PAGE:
Climate Change Laws of the World will soon be upgraded to be AI powered, see full announcement
Brazil flag

Public Prosecutor's Office v. Oliveira & Others

Jurisdiction: Brazil

Side A: Public Prosecutor's Office (Government)

Side B: Oliveira and others (Individual)

Core objectives: Prohibition of sugar cane burning as a harvesting method

Sao Paolo's state prosecutor sought to enjoin regional farmers from employing a low-tech form of sugar extraction that involves burning sugar cane. Arguments against the practice included its harms to air quality, its release of greenhouse gas emissions, and its harmful affects on human health--particularly that of farm workers. Hearing the case on appeal, the Superior Court of Justice determined that burning should be permitted only in exceptional circumstances, and that sugar refining in general must be less polluting, even if that means being more capital-intensive. In arriving at its decision, the Court acknowledged the appellants' argument that burning cane does not add greenhouse gases to the atmosphere on a net basis over a multi-year timeframe, because it only releases gases absorbed by the cane over the prior 12-18 months. The Court pointed out, however, that burning released in less than an hour greenhouse gases that were absorbed over the course of a year or more.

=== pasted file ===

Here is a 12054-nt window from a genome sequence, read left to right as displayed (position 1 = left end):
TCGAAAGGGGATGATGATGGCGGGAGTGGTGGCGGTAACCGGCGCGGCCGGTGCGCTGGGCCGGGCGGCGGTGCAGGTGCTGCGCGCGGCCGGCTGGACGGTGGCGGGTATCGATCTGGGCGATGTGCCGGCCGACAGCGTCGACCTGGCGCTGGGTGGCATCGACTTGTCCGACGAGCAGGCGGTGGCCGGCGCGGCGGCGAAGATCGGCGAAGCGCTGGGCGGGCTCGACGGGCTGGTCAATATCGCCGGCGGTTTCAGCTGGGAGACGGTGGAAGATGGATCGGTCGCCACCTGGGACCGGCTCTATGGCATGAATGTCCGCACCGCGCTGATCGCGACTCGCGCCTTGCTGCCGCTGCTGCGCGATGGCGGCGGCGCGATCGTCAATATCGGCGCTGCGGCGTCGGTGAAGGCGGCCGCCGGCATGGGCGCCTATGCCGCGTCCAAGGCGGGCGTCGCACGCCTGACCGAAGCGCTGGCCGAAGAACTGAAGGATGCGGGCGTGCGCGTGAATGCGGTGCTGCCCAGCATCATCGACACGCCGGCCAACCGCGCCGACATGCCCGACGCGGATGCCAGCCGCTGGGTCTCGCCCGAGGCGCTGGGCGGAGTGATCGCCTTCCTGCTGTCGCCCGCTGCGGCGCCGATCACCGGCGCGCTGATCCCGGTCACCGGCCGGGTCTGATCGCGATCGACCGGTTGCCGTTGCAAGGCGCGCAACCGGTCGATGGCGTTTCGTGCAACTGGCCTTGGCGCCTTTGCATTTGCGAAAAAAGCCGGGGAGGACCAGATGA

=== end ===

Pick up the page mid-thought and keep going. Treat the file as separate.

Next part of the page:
Case documents

from the Grantham Research Institute
from the Grantham Research Institute
Publication banner
Climate Change Laws of the World uses cookies to make the site simpler. Find out more about cookies >>